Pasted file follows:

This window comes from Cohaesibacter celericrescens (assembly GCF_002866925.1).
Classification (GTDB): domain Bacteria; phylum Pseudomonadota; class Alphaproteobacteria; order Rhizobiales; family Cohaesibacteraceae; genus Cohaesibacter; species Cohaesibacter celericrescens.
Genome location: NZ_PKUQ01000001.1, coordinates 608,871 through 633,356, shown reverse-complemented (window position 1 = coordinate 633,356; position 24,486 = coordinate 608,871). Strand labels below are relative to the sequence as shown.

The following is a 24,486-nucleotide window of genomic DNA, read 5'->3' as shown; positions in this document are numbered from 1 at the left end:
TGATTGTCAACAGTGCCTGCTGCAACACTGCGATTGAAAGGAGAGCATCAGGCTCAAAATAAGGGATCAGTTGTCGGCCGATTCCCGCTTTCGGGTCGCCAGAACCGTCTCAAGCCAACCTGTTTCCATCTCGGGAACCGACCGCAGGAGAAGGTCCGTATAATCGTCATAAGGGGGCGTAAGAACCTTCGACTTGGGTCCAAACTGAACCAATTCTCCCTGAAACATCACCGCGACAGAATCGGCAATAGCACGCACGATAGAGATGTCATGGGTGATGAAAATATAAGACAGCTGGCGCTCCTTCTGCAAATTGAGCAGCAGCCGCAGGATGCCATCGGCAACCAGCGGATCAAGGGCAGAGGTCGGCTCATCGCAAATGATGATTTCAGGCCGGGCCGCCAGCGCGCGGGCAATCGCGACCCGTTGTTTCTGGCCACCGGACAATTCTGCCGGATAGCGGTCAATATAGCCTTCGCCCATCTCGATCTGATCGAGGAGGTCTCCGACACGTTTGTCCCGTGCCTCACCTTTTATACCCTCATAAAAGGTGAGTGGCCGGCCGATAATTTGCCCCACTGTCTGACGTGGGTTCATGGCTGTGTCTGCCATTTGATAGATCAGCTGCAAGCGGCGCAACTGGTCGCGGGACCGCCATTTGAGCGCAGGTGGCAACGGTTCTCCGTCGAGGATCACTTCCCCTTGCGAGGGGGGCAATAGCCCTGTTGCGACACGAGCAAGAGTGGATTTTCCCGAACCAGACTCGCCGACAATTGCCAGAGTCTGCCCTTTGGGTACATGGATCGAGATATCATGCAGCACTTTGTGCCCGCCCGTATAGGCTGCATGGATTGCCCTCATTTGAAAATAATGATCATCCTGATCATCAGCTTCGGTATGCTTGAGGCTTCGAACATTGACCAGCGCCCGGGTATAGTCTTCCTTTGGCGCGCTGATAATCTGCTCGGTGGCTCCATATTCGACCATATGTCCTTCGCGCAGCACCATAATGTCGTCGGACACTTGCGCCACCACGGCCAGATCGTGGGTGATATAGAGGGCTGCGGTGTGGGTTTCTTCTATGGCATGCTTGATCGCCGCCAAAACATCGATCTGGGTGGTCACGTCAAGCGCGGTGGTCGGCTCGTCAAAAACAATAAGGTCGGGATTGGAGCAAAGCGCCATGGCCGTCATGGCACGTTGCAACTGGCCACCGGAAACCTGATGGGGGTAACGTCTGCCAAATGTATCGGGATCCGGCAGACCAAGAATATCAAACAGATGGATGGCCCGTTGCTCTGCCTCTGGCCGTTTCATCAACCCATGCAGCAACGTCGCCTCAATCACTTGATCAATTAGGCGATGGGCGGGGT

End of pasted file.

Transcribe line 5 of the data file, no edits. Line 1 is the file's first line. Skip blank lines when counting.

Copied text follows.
TGATTGTCAACAGTGCCTGCTGCAACACTGCGATTGAAAGGAGAGCATCAGGCTCAAAATAAGGGATCAGTTGTCGGCCGATTCCCGCTTTCGGGTCGCCAGAACCGTCTCAAGCCAACCTGTTTCCATCTCGGGAACCGACCGCAGGAGAAGGTCCGTATAATCGTCATAAGGGGGCGTAAGAACCTTCGACTTGGGTCCAAACTGAACCAATTCTCCCTGAAACATCACCGCGACAGAATCGGCAATAGCACGCACGATAGAGATGTCATGGGTGATGAAAATATAAGACAGCTGGCGCTCCTTCTGCAAATTGAGCAGCAGCCGCAGGATGCCATCGGCAACCAGCGGATCAAGGGCAGAGGTCGGCTCATCGCAAATGATGATTTCAGGCCGGGCCGCCAGCGCGCGGGCAATCGCGACCCGTTGTTTCTGGCCACCGGACAATTCTGCCGGATAGCGGTCAATATAGCCTTCGCCCATCTCGATCTGATCGAGGAGGTCTCCGACACGTTTGTCCCGTGCCTCACCTTTTATACCCTCATAAAAGGTGAGTGGCCGGCCGATAATTTGCCCCACTGTCTGACGTGGGTTCATGGCTGTGTCTGCCATTTGATAGATCAGCTGCAAGCGGCGCAACTGGTCGCGGGACCGCCATTTGAGCGCAGGTGGCAACGGTTCTCCGTCGAGGATCACTTCCCCTTGCGAGGGGGGCAATAGCCCTGTTGCGACACGAGCAAGAGTGGATTTTCCCGAACCAGACTCGCCGACAATTGCCAGAGTCTGCCCTTTGGGTACATGGATCGAGATATCATGCAGCACTTTGTGCCCGCCCGTATAGGCTGCATGGATTGCCCTCATTTGAAAATAATGATCATCCTGATCATCAGCTTCGGTATGCTTGAGGCTTCGAACATTGACCAGCGCCCGGGTATAGTCTTCCTTTGGCGCGCTGATAATCTGCTCGGTGGCTCCATATTCGACCATATGTCCTTCGCGCAGCACCATAATGTCGTCGGACACTTGCGCCACCACGGCCAGATCGTGGGTGATATAGAGGGCTGCGGTGTGGGTTTCTTCTATGGCATGCTTGATCGCCGCCAAAACATCGATCTGGGTGGTCACGTCAAGCGCGGTGGTCGGCTCGTCAAAAACAATAAGGTCGGGATTGGAGCAAAGCGCCATGGCCGTCATGGCACGTTGCAACTGGCCACCGGAAACCTGATGGGGGTAACGTCTGCCAAATGTATCGGGATCCGGCAGACCAAGAATATCAAACAGATGGATGGCCCGTTGCTCTGCCTCTGGCCGTTTCATCAACCCATGCAGCAACGTCGCCTCAATCACTTGATCAATTAGGCGATGGGCGGGGT